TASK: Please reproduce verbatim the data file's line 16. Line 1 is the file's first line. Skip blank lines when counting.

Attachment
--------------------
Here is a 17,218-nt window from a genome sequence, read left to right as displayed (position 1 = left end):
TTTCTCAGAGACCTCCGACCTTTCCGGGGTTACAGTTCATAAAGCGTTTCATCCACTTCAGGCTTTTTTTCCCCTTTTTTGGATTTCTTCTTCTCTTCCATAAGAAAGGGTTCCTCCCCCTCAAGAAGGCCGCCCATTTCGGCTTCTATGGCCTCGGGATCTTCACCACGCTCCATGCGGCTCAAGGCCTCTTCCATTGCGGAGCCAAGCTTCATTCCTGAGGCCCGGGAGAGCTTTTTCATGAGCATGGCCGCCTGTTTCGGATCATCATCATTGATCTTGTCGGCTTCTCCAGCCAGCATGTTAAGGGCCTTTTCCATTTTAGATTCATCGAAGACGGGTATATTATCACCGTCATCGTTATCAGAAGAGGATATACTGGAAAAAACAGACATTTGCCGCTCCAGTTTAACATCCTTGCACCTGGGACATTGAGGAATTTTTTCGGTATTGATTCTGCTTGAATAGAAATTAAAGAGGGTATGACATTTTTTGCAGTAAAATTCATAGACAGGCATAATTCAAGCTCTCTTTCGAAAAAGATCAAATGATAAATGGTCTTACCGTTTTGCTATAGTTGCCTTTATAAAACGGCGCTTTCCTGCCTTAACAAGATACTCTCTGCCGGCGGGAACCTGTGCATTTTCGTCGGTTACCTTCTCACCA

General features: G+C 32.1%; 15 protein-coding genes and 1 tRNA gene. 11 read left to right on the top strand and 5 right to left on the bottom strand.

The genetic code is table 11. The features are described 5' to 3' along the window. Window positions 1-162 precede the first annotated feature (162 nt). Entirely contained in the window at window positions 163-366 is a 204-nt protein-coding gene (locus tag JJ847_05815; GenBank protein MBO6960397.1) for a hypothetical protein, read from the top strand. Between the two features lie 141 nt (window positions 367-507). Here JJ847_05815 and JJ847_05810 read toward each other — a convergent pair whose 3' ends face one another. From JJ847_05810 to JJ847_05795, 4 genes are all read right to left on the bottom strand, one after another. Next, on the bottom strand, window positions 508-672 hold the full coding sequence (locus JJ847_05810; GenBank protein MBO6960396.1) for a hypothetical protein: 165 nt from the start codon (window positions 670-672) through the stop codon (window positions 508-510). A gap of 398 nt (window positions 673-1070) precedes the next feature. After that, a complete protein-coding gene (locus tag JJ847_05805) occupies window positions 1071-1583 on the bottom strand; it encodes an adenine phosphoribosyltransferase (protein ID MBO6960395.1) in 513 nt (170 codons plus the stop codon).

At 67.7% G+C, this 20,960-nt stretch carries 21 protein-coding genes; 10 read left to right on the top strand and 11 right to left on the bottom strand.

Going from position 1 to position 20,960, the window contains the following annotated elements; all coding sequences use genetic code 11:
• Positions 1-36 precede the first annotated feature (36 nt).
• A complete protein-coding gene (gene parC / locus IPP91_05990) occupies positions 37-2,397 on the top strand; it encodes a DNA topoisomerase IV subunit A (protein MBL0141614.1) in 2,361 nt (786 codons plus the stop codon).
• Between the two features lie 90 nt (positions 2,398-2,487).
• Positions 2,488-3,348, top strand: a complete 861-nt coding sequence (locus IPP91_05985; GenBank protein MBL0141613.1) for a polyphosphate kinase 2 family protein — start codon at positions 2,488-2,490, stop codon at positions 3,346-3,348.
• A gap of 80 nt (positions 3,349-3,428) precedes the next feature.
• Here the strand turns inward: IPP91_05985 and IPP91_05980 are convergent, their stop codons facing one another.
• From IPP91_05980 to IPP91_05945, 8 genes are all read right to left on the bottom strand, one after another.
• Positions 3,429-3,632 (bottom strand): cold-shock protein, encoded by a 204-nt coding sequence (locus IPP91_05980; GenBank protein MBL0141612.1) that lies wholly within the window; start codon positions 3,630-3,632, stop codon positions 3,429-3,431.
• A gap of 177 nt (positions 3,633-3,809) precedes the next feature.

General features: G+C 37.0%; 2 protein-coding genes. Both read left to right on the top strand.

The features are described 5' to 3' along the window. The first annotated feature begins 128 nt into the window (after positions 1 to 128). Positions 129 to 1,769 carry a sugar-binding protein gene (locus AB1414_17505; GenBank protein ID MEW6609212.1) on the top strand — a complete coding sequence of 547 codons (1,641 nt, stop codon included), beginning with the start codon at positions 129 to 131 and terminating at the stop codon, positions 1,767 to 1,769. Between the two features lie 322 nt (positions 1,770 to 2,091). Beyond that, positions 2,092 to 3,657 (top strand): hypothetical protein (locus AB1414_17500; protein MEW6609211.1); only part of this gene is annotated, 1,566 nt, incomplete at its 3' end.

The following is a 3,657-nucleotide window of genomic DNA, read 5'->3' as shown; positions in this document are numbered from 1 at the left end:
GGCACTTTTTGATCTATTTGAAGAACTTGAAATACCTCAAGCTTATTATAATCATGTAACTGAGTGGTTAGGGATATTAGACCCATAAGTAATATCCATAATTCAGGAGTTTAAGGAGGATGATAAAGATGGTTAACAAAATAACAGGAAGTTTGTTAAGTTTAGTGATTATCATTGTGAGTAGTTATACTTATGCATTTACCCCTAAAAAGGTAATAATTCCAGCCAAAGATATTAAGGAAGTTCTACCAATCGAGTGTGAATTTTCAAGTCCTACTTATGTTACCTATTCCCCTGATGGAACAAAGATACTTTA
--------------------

General features: G+C 37.0%; 2 protein-coding genes. Both read left to right on the top strand.